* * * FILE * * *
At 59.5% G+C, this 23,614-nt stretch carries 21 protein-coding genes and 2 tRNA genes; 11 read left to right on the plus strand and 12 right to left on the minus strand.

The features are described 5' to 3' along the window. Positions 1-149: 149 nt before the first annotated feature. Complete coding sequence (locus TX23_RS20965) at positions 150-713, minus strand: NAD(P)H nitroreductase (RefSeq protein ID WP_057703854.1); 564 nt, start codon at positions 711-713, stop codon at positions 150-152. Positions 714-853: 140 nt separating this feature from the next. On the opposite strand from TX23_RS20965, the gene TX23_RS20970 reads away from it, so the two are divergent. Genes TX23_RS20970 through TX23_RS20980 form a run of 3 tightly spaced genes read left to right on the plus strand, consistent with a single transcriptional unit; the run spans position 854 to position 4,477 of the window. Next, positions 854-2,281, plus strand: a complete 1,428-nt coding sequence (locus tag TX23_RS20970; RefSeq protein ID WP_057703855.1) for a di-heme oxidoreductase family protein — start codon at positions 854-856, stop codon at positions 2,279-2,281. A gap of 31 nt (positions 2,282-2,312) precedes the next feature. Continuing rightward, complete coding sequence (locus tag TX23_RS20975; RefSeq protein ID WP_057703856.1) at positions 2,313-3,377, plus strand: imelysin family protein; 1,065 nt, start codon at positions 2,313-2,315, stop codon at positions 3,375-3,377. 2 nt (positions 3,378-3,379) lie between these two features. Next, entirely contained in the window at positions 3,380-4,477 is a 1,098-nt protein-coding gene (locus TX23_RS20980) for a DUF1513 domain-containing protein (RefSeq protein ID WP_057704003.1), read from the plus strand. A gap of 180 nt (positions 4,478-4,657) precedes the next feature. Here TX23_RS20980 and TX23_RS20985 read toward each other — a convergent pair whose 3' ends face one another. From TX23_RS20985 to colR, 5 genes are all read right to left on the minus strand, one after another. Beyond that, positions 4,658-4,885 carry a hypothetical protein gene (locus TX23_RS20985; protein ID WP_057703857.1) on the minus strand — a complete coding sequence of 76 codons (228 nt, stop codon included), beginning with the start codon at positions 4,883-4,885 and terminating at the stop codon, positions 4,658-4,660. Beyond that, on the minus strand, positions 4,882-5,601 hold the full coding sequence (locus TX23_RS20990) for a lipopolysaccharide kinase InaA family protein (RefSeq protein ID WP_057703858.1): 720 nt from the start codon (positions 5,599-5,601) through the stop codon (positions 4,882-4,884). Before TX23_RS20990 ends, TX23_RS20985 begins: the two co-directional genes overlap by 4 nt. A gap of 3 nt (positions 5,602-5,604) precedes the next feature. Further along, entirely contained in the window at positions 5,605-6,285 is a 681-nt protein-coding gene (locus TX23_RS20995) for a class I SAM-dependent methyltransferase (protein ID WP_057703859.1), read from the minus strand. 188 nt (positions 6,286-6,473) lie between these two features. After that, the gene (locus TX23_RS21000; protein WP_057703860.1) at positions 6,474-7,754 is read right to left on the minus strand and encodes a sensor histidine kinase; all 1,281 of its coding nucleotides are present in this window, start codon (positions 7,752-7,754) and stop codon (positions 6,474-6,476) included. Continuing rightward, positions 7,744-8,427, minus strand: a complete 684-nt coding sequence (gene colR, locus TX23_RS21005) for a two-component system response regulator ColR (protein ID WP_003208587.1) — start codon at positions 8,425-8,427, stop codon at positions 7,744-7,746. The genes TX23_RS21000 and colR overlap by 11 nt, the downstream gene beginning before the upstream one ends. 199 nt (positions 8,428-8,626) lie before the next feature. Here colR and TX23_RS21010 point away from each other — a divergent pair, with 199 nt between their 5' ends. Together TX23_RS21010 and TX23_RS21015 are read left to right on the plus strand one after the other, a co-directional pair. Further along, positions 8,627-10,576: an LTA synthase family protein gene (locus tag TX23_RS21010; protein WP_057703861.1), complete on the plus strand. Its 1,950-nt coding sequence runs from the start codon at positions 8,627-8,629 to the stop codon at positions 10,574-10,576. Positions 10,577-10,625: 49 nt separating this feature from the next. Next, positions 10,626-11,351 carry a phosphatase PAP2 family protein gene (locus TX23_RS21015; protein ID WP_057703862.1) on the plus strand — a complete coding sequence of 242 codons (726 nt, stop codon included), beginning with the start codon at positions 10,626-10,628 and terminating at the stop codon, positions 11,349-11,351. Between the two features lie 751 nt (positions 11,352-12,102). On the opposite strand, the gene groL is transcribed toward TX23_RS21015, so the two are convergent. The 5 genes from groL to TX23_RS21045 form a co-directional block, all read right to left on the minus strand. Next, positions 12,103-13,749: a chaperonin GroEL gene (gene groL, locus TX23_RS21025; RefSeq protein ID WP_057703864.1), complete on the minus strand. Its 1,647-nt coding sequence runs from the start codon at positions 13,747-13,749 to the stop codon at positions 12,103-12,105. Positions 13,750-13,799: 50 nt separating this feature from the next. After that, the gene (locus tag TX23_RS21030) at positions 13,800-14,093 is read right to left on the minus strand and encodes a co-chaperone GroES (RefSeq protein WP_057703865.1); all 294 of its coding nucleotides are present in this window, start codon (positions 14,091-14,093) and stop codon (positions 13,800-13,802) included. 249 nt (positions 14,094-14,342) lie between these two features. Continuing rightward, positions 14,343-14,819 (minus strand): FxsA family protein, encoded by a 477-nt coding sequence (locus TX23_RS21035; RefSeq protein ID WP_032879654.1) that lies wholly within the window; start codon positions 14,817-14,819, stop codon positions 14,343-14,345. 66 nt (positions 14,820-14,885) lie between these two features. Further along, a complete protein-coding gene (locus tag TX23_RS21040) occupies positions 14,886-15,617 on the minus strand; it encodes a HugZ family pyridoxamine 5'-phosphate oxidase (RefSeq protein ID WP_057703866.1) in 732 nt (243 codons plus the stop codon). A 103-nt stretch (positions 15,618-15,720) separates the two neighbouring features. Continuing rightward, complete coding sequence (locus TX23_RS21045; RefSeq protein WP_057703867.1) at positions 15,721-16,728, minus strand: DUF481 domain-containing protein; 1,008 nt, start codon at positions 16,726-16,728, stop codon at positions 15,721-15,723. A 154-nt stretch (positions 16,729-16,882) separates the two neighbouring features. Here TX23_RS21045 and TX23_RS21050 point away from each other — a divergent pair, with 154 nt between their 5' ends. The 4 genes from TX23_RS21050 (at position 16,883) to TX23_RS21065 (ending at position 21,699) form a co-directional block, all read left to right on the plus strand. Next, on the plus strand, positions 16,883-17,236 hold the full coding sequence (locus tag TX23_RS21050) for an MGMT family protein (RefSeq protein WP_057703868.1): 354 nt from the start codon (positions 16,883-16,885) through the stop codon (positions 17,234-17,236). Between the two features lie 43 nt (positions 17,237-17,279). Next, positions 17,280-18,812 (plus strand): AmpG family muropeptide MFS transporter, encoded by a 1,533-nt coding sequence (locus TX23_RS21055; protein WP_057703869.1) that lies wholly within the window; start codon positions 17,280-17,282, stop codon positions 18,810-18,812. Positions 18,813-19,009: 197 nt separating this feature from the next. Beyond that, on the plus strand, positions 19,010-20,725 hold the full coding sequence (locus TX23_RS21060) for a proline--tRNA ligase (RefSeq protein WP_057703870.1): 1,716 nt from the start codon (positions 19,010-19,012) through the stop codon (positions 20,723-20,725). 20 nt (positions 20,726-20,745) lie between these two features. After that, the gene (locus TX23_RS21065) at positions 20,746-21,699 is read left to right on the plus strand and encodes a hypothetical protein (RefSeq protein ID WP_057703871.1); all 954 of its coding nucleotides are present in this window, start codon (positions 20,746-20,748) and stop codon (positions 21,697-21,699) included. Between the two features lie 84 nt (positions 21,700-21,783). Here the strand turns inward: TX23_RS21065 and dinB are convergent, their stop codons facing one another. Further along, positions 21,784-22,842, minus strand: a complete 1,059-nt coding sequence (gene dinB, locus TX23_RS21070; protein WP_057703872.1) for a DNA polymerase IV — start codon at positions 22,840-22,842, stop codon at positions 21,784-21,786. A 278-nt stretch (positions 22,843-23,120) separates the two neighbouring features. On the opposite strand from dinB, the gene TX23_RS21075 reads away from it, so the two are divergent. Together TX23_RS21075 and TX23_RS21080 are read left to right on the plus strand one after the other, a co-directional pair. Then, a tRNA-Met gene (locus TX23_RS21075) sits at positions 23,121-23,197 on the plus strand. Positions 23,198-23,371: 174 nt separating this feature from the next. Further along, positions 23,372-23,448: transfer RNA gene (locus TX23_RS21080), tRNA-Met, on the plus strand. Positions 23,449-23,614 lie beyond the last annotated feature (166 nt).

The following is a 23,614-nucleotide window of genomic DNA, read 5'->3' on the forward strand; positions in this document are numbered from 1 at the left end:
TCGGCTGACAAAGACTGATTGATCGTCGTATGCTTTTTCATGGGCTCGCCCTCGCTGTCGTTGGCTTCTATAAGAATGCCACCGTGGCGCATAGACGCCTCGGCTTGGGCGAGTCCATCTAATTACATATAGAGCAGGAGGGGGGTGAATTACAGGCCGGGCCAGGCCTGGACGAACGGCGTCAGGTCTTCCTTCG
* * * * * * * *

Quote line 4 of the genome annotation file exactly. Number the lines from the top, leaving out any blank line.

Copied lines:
TCGGCTGACAAAGACTGATTGATCGTCGTATGCTTTTTCATGGGCTCGCCCTCGCTGTCGTTGGCTTCTATAAGAATGCCACCGTGGCGCATAGACGCCTCGGCTTGGGCGAGTCCATCTAATTACATATAGAGCAGGAGGGGGGTGAATTACAGGCCGGGCCAGGCCTGGACGAACGGCGTCAGGTCTTCCTTCG